One of Star Trek The Next Generation‘s greatest strengths was its ability to juggle various tones and genres. Tuning in to a new episode, you were just as likely to find a fun, action-centric adventure as you were a thoughtful meditation on McCarthyism, or even an outright comedy. Crucially, with a sublime roster of brilliantly cast characters and an episodic format, the show gave itself the foundation to go just about anywhere.
And go anywhere it did, including a brave time-loop episode that helped to give birth popularize the mind-twisting genre, a year before the release of Groundhog Day. In Star Trek TNG season 5, audiences were met with the episode ‘Cause and Effect’, directed by Jonathan Frakes. The episode centered around a single day repeating itself over and over due to a temporal distortion, and the subsequent attempts by the Star Trek characters to escape the phenomenon.
Like Groundhog Day, the conceit of the episode was that the same scenes would play over and over, always ending in the destruction of the USS Enterprise-D before being reset. This was so unexpected, and such a new concept for audiences, that ‘Cause and Effect’ writer Brannon Braga remembers how people viewing it for the first time actually phoned TV studios, believing there to be a mistake with the broadcast.
“This was back when people would call into TV stations, I guess,” Braga explained to SyFy. “The show was syndicated, as you know, and the affiliates were getting phone calls during the broadcast [saying] something was wrong with the broadcast.”
That might seem amusingly ignorant now, but back when the episode aired, audiences weren’t at all familiar with the time-loop trope. Again, this was pre-Groundhog Day. Instead, from their perspective, the episode was simply repeating itself again, and again.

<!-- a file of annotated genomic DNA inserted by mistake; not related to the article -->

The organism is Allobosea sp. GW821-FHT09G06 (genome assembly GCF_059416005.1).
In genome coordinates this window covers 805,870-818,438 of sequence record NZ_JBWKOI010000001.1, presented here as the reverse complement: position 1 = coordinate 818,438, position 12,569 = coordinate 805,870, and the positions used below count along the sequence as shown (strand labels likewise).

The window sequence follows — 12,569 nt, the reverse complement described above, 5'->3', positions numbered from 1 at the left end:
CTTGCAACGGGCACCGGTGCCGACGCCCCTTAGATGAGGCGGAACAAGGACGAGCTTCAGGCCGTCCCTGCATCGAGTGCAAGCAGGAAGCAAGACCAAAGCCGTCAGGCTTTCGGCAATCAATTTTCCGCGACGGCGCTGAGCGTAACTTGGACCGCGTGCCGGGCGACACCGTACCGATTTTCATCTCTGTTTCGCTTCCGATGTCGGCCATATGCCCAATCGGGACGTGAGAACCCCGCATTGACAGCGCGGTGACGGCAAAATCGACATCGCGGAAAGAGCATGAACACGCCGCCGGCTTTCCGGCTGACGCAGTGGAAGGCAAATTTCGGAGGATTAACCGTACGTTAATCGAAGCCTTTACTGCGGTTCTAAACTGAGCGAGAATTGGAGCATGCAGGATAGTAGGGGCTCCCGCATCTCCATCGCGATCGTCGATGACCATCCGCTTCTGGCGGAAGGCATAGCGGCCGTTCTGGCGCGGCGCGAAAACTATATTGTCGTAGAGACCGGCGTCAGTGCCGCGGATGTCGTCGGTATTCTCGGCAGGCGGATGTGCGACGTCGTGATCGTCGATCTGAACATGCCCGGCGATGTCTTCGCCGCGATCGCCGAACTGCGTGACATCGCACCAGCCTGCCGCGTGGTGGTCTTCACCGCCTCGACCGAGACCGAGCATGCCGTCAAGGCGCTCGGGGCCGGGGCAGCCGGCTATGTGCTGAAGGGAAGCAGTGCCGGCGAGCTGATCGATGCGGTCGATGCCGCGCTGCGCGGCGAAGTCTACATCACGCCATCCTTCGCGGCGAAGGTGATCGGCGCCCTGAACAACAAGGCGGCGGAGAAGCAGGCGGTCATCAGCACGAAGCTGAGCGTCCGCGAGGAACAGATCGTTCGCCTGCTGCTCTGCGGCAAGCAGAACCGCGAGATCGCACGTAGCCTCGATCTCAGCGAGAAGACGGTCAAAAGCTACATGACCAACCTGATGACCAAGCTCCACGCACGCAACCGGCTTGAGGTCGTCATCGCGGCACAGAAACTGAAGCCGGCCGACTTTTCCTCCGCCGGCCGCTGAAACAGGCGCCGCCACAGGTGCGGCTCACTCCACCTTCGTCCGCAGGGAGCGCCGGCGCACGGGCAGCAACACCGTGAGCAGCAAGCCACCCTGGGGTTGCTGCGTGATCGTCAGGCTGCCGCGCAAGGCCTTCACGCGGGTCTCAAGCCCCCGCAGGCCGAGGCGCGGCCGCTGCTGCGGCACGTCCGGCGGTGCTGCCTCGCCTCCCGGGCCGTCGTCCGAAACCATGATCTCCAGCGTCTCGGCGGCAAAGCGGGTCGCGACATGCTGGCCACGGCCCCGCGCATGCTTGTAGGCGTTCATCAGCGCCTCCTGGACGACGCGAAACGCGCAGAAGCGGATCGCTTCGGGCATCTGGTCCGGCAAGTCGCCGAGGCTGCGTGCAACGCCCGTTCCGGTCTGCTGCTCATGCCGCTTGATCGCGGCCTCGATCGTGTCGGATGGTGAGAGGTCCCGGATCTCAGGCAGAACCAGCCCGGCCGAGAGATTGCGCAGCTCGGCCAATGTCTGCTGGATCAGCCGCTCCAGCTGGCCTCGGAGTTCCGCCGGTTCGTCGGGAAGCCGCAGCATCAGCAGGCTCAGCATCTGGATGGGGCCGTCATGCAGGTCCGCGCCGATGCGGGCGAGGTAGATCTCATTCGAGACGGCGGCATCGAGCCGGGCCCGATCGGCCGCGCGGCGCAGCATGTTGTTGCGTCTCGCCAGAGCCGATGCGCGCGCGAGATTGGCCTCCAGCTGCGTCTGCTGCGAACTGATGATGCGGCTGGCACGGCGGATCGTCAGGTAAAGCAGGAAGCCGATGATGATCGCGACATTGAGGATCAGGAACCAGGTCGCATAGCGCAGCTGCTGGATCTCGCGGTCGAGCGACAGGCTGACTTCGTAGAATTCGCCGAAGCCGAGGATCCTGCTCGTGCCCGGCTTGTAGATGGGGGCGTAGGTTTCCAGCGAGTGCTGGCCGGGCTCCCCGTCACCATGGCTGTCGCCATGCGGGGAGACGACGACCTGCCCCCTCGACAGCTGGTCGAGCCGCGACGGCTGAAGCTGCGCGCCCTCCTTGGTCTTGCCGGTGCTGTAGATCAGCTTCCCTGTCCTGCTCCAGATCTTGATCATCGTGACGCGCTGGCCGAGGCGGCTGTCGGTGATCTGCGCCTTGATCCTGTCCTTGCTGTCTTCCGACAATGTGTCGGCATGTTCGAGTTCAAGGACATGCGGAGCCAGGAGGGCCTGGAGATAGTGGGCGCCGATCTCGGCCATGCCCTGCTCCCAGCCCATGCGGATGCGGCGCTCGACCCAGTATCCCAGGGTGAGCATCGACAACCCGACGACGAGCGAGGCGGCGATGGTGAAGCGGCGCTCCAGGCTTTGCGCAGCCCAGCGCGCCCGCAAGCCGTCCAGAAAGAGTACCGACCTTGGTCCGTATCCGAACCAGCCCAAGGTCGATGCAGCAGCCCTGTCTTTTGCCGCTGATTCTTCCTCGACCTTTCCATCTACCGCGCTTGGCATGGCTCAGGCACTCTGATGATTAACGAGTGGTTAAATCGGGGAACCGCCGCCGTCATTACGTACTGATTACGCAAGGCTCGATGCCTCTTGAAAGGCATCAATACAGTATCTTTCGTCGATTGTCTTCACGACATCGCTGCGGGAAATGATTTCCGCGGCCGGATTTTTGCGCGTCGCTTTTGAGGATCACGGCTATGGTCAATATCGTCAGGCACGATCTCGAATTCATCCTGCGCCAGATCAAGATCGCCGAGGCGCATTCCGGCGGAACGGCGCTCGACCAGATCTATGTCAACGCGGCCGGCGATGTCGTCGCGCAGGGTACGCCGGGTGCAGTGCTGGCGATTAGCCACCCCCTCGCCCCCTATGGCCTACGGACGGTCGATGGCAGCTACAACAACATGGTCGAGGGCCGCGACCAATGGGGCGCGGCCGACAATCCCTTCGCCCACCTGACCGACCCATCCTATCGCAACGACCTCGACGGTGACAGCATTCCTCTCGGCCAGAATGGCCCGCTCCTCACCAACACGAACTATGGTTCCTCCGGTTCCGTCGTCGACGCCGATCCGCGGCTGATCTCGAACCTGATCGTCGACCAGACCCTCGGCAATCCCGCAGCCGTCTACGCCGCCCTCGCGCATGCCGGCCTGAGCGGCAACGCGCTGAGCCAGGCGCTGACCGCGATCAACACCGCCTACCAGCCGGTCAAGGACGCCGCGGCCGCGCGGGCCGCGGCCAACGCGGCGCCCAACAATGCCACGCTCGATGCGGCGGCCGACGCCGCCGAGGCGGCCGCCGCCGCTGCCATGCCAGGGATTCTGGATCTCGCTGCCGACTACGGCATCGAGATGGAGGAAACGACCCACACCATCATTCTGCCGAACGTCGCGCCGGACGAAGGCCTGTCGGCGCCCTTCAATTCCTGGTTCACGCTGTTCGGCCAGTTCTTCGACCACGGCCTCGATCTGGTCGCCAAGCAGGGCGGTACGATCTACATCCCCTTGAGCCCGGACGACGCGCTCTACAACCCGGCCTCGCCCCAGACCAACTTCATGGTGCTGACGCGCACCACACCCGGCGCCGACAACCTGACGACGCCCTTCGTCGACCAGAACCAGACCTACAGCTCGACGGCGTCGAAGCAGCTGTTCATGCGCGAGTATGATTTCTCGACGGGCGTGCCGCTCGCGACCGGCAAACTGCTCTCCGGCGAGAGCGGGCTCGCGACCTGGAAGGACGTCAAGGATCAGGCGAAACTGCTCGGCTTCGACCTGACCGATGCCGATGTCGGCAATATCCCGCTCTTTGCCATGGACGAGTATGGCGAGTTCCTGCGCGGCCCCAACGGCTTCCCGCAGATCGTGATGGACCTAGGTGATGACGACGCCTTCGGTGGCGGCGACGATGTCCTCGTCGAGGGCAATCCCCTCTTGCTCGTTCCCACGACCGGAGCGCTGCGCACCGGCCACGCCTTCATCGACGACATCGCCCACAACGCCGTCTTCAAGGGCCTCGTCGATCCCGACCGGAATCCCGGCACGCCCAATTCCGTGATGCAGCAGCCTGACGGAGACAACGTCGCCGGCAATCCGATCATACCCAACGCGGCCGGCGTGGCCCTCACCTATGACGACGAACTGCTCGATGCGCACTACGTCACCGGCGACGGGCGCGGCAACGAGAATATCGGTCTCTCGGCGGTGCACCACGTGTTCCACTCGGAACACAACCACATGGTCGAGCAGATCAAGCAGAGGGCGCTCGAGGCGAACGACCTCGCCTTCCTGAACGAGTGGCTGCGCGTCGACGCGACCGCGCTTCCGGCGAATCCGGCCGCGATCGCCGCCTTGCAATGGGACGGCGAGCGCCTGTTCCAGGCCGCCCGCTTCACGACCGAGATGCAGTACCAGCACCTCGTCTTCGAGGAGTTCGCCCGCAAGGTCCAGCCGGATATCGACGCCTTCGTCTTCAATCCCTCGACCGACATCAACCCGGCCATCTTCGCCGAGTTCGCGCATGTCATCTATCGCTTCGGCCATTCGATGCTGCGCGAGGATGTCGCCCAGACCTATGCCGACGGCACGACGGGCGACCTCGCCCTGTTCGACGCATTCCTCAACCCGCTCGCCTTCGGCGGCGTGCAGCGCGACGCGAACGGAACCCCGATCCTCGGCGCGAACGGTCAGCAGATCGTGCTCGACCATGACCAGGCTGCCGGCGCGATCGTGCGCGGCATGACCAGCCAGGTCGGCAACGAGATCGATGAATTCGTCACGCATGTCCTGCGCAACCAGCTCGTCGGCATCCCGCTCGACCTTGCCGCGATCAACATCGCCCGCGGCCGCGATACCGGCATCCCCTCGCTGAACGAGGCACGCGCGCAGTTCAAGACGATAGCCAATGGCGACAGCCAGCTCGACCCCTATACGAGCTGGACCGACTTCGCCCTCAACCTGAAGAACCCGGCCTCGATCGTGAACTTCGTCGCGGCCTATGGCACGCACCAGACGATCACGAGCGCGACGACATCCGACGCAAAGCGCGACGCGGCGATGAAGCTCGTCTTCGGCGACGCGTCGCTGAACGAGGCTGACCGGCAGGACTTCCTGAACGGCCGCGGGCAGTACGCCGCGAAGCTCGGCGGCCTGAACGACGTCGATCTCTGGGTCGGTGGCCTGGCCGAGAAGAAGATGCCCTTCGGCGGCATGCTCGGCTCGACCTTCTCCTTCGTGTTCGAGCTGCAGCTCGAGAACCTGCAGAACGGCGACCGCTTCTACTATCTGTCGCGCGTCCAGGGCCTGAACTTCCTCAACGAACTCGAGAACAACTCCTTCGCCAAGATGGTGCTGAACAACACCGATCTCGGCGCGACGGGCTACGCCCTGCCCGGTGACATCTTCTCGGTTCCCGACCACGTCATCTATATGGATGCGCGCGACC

Of course, audience members who were paying close attention wouldn’t have felt the need to ring into a TV studio to check that the broadcast was working, because as the episode progresses, each new version of the day is shot slightly differently by Frakes. It’s part of what makes the episode so good: the audience is figuring out what’s going on alongside the characters, piecing the clues together with them.
In fairness, though, it wasn’t just sections of the audience who were left confused when they were first presented with the episode. Speaking with Insider, Braga explained that the Star Trek TNG cast, including Frakes, thought it was a “practical joke” at first. Either that, or it was just a mistake.
Ultimately, pushing the envelope in this way was a huge risk for the Star Trek series, but Braga rationalized the decision by explaining they ultimately decided they had to accept the potential for failure. “If it fails, it fails. We had 26 episodes a season.”
It’s that philosophy, and capacity for experimentation, that helped TNG become one of the best TV series of all time. Its scope was almost infinite, with the episodic format allowing the writing teams to make massive gambles week to week. Once the show hit its stride from season 3 onwards, those gambles almost always paid off, too, resulting in unparalleled brilliance.
For more on Star Trek, check out our guide to the Star Trek timeline, or read our ranking of the Star Trek captains. You can also learn about progress on Strange New Worlds season 3, and read our interview with Anson Mount and Rebecca Romijn.